Our Lord is ruler of All.
23. which is his body, the fullness of him who fills all in all. (As the body of Christ, we saints are part of Christ Jesus, we are his body. The vision of it is incredible.)

Summary and Conclusion

A doctrine that says that we aren’t saints takes us away from this vision we have just read in Ephesians chapter one.
If you have accepted Christ as Lord, if you believe that God has risen him from the dead, you are a saint. Believe it, and act like it. Experience the fullness of the Christian life.

Nevertheless, this is an issue that Christians can’t agree on. Many believe that only miracle working special people are saints while others believe that saints are believers; imperfect, but set aside for God’s purposes.

i. 1 Cor 1:30 reads, “But of him are ye in Christ Jesus, who was made unto us wisdom from God, and righteousness and sanctification, and redemption:”

(c) copyright Mark W. Smith, All rights reserved.

April 28th, 2009 Posted by | Roman Catholicism | no comments

Sacraments, Conveyers of Grace or Not

In Christianity, the belief in the necessity of the sacraments to attain salvation and God’s grace is called sacramentalism. A sacrament is a ritual that bestows God’s grace. The sacraments developed over hundreds of years starting with baptism and holy communion. Eventually seven sacraments were declared to include confirmation, confession, marriage, ordination, extreme unction.

The Roman Catholic Church started this belief and practices the seven mentioned above. The older mainline denominations such as Lutheranism and Episcopalianism teach baptism and holy communion are sacraments. Evangelical churches among others teach that baptism and holy communion are “ordinances,” not sacraments. Foot washing is a rite in some churches, but there is some debate as to whether is a sacrament in churches that have sacraments. Some Baptists claim it is a third ordinance.

Some Pentecostals and other fundamental teachers still use the word “sacrament”, however, they define the word as synonymous with ordinance. The original meaning, as determined by the Catholic church, is that a sacrament is “a ritual that confers divine grace.” The difference is that for the one it is the act that confers the grace of God, and for the other it is an act of obedience for baptism and a memorial for communion, but the act itself confers no grace. The difference is shown, for example, in the issue over whether one must be ritually baptized to be saved. This article deals with sacraments and sacramentalism as defined by the Roman Catholic, Anglican and other mainline traditions.

While this does not appear to be a major issue on theological battle grounds, it is one of the many doctrines people are taught one thing in one church and the opposite in another. So while this is probably one of the least egregious divisions among Churches, it is one of the many issues where someone who visits different churches will find 0, 2, 3, 7 or some other number of sacraments. It’s confusing.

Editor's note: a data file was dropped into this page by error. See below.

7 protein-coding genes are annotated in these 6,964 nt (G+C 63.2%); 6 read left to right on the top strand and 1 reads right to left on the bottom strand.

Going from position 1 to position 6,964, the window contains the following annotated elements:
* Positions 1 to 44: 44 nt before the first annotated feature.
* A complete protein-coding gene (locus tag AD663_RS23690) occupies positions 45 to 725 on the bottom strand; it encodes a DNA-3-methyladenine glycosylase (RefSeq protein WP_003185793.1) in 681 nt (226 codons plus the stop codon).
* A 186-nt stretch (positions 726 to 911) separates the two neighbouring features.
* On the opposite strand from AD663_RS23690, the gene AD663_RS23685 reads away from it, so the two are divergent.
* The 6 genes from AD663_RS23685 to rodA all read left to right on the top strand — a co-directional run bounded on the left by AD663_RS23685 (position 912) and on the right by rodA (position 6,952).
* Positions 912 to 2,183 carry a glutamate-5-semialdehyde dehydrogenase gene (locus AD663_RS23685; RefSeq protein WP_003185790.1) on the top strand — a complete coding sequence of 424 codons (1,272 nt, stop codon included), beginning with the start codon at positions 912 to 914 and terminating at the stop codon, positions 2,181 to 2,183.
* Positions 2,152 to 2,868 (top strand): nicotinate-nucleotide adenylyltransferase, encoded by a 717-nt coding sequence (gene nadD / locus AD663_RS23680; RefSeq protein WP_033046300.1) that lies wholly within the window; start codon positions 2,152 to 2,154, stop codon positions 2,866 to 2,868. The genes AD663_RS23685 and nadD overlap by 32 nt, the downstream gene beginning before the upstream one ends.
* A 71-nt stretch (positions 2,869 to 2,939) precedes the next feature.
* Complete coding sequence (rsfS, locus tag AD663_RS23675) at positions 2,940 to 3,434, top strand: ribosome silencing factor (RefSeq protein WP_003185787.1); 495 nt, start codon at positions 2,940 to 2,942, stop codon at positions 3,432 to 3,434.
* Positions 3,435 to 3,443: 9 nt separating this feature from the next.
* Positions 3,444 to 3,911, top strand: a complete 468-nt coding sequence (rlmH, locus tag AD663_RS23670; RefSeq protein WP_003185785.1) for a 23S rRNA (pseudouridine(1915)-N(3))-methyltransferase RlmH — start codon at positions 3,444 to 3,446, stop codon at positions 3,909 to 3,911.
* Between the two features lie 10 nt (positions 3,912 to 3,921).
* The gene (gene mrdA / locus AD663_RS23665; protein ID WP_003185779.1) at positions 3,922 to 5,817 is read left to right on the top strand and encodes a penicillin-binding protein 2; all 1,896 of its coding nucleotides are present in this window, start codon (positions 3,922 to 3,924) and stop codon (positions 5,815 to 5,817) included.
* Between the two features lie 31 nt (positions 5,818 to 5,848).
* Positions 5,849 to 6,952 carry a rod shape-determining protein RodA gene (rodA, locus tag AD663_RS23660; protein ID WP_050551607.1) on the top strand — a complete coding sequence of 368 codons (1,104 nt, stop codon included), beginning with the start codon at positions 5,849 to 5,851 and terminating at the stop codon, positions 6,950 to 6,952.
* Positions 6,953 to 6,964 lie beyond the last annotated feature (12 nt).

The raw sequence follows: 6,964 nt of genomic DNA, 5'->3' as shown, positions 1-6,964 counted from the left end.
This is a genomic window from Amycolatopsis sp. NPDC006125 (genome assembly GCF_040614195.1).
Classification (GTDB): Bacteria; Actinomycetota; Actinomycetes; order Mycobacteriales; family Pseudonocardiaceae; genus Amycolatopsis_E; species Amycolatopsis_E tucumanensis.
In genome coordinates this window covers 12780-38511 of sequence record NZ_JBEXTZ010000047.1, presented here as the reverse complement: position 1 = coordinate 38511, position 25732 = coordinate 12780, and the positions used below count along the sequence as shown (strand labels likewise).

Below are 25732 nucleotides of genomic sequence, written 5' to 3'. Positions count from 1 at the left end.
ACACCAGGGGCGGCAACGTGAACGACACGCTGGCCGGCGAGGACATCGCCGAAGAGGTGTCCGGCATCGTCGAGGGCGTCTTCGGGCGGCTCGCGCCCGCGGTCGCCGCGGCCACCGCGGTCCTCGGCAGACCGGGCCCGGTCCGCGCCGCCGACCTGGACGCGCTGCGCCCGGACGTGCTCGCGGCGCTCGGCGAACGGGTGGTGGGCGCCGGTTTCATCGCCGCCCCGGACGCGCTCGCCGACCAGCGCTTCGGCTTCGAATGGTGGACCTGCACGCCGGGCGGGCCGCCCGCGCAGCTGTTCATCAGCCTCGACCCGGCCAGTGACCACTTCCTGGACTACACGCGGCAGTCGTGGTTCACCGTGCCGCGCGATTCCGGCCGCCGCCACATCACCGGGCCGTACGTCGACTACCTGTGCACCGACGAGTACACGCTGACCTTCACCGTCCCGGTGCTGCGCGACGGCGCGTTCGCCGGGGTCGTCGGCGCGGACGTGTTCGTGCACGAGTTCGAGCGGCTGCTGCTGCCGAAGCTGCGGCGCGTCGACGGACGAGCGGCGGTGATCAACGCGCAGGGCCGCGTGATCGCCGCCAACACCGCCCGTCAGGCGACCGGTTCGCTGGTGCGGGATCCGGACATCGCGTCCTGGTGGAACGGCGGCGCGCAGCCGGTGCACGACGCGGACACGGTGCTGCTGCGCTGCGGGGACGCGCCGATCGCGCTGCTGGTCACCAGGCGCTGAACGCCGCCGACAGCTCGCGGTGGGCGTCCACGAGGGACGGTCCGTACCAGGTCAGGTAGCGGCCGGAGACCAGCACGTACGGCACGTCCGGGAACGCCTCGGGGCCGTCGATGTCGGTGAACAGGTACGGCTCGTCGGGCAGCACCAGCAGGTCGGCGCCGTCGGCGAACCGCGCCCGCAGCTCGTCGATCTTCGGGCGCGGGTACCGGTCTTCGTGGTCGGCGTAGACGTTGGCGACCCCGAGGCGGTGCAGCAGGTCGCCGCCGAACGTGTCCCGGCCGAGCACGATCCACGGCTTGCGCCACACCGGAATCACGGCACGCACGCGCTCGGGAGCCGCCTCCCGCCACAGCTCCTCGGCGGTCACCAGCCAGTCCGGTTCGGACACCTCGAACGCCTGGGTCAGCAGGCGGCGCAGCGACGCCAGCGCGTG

Biblical Basis

Sacramentalists state the biblical basis for sacraments is in the bible. However they also acknowledge that the word sacrament is not in the Bible. Sacrament is a Latin word. The origins of our Christian Scriptures, however, are in the Greek language. Hence the word for sacrament we find in the Bible is the Greek word “mysterion”, which is tranlated into the English word “mystery.”

According to AmericanCatholic.org, “St. Paul says that it is his life’s work to announce and bring to completion this “mystery hidden from ages and from generations past” (Colossians 1:26). “To me, the very least of all the holy ones, this grace was given, to preach to the Gentiles the inscrutable riches of Christ, and to bring to light the mystery hidden from ages past in God who created all things, so that the manifold wisdom of God might now be made known…” (Ephesians 3:8-10).”i The article continues to document that it is this reference to the word “mystery” that carries the roots of the sacraments, specifically that “For the first 11 centuries of Christian history the word sacrament was frequently used in this more general sense, referring to the mysterious plan of God. Little by little specific aspects of this mysterious plan—for example, eucharist, baptism, anointing of the sick—began to be singled out and called sacraments.”

Thus the doctrine of the sacraments is based on the Apostles Paul’s reference to the mystery hidden in ages past. The problem with this catholic doctrine is that Paul explains the mystery himself in Ephesians 3:1-7 and it does not refer to sacraments. It refers to the secret that the gentiles would be fellow-heirs of the promise of Christ. Look at Ephesians 3: 1-7 which is the context for the reference above.

For this cause I Paul, the prisoner of Jesus Christ for you Gentiles, If ye have heard of the dispensation of the grace of God which is given me to you-ward: How that by revelation he made known unto me the mystery; (as I wrote afore in few words, Whereby, when ye read, ye may understand my knowledge in the mystery of Christ) Which in other ages was not made known unto the sons of men, as it is now revealed unto his holy apostles and prophets by the Spirit; That the Gentiles should be fellowheirs, and of the same body, and partakers of his promise in Christ by the gospel: Eph 3:1-7

The context that this catholic reference uses to cite as the source of the sacraments explains that the mystery really was that gentiles would be receivers of the promises of God. This was a big deal.